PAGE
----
Ok, so it's for your bicycle to wear and not for your helmet but it would be pedantic and remiss of us not to include Cycliq's setup of front and rear safety cams, which also double as bike lights. The forward-facing Fly12 has a stonking 10-hour battery life, loop recording and, of course, that built-in 400 lumens beam to make shooting at night very doable.

It might only have 1080p/45fps recording chops but it's all the software bits and pieces that make the difference. Those include proximity overlays on your footage to show how close a call you had with a car, a smart alarm in case anyone tries to pinch your kit, and Strava integration. All in all, hard to ignore.

Contour Roam 3

The best helmet cams: Top movie shooters for cyclists and adventurers

Super wide-angle, 170-degree field of view; Full HD video recording and waterproof down to 10 metres; and a really great price. It's only really the GPS and a few more frames per second that you might miss from Contour's higher-end 2+ HD helmet cam. For our money, we reckon the Roam 3 covers it, plus it has a longer battery life to boot.

The trade-off, perhaps, is that it's not quite as small and lightweight as some of the other budget-friendly options on this list. It's also a little feature-light compared to a few too. Nonetheless, very forgivable at this price point.

Replay XD Mini

The best helmet cams: Top movie shooters for cyclists and adventurers

Although mysteriously discontinued, it's still possible to find the Replay XD Mini camera if you do a little scouting around the web. Frankly, it's worth it if you're after the least noticeable helmet cam money can nearly not buy. It gives you Full HD in a bullet-shaped bundle adds just 60g to your ride and measures just 85mm in length.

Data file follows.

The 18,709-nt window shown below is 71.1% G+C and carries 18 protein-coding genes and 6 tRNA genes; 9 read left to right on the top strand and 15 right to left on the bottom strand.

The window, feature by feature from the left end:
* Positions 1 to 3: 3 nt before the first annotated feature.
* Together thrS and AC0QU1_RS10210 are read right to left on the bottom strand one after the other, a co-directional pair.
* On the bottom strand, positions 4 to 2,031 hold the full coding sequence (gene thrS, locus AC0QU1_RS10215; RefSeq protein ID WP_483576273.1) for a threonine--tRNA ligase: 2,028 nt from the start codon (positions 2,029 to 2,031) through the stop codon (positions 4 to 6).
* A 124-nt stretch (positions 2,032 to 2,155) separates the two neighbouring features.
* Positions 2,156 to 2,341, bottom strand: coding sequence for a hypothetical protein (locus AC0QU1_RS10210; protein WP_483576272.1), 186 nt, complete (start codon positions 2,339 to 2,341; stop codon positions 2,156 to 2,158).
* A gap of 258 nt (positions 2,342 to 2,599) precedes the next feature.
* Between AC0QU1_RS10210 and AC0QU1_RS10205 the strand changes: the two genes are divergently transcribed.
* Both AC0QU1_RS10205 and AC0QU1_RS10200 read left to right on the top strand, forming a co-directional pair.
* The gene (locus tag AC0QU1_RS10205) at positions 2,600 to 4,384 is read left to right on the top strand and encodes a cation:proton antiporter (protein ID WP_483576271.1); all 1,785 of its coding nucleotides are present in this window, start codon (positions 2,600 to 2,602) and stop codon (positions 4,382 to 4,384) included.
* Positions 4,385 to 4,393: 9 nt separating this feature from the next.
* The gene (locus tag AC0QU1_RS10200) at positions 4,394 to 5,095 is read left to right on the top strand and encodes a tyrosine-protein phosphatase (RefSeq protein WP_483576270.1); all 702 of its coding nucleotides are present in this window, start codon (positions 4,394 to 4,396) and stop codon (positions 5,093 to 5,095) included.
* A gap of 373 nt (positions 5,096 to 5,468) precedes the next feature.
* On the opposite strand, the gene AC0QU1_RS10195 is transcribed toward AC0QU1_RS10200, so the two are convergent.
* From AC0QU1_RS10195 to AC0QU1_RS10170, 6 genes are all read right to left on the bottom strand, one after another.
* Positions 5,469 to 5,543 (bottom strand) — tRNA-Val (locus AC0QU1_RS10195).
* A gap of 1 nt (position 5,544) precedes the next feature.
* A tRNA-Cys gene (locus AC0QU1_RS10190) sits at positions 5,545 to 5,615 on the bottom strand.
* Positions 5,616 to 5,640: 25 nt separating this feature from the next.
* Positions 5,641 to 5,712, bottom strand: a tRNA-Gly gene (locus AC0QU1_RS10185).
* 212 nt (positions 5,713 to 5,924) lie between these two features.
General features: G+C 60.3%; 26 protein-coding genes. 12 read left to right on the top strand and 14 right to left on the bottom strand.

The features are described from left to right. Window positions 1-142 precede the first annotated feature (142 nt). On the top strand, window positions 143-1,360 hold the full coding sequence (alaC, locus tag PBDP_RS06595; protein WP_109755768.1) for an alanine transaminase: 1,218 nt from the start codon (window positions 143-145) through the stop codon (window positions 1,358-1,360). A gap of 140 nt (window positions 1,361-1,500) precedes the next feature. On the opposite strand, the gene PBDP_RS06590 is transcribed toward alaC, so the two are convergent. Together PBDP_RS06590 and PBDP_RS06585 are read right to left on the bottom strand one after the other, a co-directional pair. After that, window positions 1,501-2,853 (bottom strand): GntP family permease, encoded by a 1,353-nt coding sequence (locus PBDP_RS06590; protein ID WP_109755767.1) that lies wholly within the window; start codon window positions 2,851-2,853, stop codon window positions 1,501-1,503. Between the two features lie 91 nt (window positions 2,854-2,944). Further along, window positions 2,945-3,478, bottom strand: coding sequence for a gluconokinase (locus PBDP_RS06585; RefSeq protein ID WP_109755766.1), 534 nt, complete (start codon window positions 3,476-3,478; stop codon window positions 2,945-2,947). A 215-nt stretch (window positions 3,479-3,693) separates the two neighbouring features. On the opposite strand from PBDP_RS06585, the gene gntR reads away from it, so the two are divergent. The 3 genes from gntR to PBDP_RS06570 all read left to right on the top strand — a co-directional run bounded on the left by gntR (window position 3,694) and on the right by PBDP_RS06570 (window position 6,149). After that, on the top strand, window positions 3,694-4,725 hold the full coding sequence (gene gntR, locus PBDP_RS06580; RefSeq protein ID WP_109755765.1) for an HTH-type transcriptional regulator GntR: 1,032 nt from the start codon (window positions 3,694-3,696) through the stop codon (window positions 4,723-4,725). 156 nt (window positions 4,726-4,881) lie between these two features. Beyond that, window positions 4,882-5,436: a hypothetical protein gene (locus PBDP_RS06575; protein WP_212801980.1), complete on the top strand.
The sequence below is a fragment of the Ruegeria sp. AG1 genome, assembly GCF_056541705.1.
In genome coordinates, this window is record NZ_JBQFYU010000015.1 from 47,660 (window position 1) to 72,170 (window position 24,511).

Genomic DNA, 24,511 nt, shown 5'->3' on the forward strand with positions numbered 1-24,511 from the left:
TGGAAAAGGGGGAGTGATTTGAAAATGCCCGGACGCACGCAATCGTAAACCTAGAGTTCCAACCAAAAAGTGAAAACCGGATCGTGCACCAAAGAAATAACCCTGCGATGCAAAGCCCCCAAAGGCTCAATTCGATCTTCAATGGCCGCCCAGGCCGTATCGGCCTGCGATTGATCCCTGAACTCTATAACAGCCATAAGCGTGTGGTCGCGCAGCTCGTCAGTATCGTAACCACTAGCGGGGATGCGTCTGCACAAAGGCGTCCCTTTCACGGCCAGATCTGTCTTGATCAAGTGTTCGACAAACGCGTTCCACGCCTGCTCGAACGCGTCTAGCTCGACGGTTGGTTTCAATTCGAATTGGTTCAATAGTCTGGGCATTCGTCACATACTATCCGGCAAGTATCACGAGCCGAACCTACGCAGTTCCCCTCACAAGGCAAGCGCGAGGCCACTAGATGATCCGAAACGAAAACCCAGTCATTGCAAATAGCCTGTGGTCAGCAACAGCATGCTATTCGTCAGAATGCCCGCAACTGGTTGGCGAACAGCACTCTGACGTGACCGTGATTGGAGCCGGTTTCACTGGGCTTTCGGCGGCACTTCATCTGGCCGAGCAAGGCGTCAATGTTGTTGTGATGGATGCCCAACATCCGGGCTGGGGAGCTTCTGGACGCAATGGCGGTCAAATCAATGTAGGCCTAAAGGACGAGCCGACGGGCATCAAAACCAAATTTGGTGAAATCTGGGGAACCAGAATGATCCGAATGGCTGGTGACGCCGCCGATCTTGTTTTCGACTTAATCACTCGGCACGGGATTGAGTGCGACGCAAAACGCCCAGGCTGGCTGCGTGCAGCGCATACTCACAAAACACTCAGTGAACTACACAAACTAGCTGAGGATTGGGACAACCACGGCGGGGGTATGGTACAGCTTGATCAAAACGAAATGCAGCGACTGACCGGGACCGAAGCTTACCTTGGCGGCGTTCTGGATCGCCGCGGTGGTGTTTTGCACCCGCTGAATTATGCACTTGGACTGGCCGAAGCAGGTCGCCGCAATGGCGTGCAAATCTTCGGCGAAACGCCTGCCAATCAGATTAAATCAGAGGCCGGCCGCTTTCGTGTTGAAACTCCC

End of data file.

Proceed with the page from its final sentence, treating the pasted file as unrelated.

You get a natural field of view, 60fps shooting if you're happy to drop the resolution a little and even space for an external mic, of all things. On top of all that, it's even waterproof down to 10 metres. With five-star customer feedback all over the place, why ever have they stopped making these things?

Kitvision Splash

The best helmet cams: Top movie shooters for cyclists and adventurers

It doesn't look like much, but with loop recording ensuring you never run out storage space, Full HD footage, and a waterproof case thrown in, the Kitvision Splash covers quite a few basis for hardly any outlay at all. It's one of the lightest on the list at around 70g but people probably will notice you wearing this fairly obvious little cube on your head.

Battery life could also do with a kick up the rear, so you'll have to be clever not to bash your head into its 90-minute power life ceiling. It also happens to look like a child's toy, but if that bothers you, just keep reminding yourself of how little it costs.

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I'm a technology and sports journalist and writer with over 15 years experience. Most recently my role centres around monetising editorial in a content lead role at Future Publishing, writing for What Hi-Fi, TechRadar.

I'm also a published author and a presenter for both national radio and for video too. I've appeared on TV news channels, online videos, podcasts and I've worked for BBC Radio 2, Radio 4 and had a regular slot on BBC Asian Network as the resident gadget expert.

In a previous life, I was a professional actor. I also lectured at Harlow College on digital publishing for two years. Loves include skiing, cats, canoeing, singing and football.